May 9, 2018 / 7:49 AM / in a year

UPDATE 1-Shanghai rebar extends losses on tepid spot trade, high supply

* Steel slips in both spot and futures markets

* Coking coal, coke mark weakest day in a month

* Iron ore traders wait for higher prices to sell - trader (Updates closing prices)

BEIJING, May 9 (Reuters) - China’s construction steel rebar futures fell for a fourth straight day on Wednesday, pressured by lukewarm trading in spot market amid higher supplies.

Shanghai benchmark rebar contracts was down 2.2 percent at 3,571 yuan ($559.90) a tonne. Earlier in the session, the rebar contracts dropped 2.4 percent to touch their lowest in nearly two weeks.

Prices of spot steel products dropped 0.1 percent to 4309.35 yuan a tonne on Tuesday, slipping for a third consecutive trading session since Thursday, while benchmark Tangshan billet prices slipped 10 yuan to 3,590 yuan, data from Mysteel consultancy showed.

Crude steel production by leading steel companies between April 10 and April 20 rose 1.87 percent compared with a month ago, with daily output reaching 1.91 million tonnes, data from China’s Iron & Steel Association showed, the highest since at least 2009, indicating mills are ramping up output after environmental curbs were eased in March.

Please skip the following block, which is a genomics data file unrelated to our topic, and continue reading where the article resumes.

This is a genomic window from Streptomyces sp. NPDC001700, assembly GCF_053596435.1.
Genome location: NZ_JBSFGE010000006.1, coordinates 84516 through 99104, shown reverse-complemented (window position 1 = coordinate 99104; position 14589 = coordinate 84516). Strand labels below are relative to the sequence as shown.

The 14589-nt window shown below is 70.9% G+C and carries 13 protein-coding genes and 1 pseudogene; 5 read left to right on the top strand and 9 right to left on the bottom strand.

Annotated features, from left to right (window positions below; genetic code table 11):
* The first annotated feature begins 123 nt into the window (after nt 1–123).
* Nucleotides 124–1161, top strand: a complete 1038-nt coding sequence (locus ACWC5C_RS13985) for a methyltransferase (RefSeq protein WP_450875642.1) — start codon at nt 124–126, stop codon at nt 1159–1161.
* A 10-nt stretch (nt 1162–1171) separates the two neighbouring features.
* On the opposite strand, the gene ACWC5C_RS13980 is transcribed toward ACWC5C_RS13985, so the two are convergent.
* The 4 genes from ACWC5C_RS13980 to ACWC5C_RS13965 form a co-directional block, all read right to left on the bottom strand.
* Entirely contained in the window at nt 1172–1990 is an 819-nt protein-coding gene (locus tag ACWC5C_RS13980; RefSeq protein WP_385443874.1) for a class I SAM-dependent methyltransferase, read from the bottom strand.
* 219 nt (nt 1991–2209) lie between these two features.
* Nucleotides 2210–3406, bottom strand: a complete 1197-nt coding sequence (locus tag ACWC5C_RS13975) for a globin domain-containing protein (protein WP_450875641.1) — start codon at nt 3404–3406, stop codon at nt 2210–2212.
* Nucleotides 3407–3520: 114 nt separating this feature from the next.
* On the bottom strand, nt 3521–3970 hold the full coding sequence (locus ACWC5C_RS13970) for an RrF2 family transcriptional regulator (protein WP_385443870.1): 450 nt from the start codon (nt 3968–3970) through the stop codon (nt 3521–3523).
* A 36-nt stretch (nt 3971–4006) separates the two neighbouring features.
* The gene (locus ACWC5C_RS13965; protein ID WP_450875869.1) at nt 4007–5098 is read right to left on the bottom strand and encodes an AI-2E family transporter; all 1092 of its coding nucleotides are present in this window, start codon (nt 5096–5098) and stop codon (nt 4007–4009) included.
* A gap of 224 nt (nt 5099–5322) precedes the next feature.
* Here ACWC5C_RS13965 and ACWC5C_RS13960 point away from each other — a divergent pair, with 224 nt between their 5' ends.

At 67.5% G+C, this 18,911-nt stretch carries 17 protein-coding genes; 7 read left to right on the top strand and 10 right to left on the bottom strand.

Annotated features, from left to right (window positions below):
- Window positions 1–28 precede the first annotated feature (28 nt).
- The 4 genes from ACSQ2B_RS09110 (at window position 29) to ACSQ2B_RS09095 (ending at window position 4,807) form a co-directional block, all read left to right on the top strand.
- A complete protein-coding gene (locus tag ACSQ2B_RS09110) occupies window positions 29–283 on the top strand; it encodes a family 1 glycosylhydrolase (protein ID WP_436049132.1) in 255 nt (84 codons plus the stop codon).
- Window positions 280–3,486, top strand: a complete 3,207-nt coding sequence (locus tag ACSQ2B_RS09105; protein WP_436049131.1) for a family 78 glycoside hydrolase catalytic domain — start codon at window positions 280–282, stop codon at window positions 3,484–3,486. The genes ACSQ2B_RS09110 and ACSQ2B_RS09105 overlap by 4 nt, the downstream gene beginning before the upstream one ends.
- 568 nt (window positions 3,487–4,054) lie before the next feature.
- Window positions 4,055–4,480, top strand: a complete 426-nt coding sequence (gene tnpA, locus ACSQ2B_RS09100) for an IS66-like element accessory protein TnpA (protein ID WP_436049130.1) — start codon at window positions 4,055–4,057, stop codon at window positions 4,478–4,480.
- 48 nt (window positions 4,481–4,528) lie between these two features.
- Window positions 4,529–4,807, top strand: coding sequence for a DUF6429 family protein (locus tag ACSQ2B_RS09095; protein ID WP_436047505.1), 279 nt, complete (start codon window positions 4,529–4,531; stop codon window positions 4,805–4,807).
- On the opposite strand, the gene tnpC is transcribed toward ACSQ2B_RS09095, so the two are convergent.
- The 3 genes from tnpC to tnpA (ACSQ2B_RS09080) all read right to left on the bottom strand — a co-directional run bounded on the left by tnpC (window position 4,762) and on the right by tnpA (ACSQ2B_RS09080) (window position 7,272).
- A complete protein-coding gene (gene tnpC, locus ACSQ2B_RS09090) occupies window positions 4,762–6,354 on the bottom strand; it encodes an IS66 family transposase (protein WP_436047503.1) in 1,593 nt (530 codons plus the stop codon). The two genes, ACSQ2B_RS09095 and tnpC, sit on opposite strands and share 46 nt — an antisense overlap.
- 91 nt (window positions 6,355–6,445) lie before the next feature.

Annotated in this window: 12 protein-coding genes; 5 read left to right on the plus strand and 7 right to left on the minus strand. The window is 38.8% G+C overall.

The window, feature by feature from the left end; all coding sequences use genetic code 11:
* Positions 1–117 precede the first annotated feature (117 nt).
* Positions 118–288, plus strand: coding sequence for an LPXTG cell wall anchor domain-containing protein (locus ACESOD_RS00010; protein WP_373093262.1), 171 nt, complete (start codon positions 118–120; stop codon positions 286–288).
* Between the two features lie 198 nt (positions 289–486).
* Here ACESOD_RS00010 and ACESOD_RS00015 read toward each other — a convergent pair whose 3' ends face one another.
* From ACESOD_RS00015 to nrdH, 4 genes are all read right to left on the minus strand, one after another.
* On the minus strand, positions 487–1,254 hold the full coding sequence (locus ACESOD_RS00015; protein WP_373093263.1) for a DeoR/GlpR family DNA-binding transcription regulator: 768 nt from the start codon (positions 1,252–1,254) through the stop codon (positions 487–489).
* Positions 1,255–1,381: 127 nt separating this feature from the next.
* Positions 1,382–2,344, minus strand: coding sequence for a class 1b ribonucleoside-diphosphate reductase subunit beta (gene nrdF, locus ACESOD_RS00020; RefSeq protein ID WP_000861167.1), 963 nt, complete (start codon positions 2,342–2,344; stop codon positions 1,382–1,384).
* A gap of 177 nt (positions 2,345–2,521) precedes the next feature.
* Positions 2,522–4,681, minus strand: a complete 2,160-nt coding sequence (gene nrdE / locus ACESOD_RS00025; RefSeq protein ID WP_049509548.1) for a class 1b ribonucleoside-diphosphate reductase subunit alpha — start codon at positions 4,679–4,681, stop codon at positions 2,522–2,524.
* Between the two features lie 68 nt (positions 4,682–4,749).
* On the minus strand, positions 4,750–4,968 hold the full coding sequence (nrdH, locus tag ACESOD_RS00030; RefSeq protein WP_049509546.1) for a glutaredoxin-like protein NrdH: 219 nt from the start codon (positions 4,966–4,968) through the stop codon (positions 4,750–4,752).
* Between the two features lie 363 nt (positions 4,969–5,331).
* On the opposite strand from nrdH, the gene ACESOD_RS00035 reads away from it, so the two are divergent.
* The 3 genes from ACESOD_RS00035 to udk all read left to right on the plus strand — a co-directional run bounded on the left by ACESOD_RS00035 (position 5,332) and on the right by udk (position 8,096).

Soft trading in steel also weighed on the raw materials’ market. The most-traded coke contracts on the Dalian Commodity Exchange tumbled after hitting a two-month peak in the previous session. It dived as much as 2.7 percent to 1,973 yuan a tonne, marking its biggest intraday fall since April 12, and closed at 1,985 yuan a tonne.

Coking coal prices lost 1.7 percent to 1,228.5 yuan a tonne.

The most-active iron ore futures for September delivery ended down 0.6 percent at 470 yuan a tonne, pressured by high inventories at ports.

“Traders are very cautious at this moment given the mounting stockpiles and weak prices,” said a Shanghai-based iron ore trader.

China’s customs data showed the country bought 82.92 million tonnes of iron ore in April, nearly flat from a year ago but ebbed 3.3 percent from March, suggesting environmental curbs at steel mills may have weighed on demand for raw materials.

However, supplies would not necessarily be loose even if inventories almost reached a record level, the trader said.

“People are reluctant to sell at this point as they are waiting for a higher bid.”

$1 = 6.3779 Chinese yuan renminbi Reporting by Muyu Xu and Tom Daly, Editing by Sherry Jacob-Phillips and Vyas Mohan

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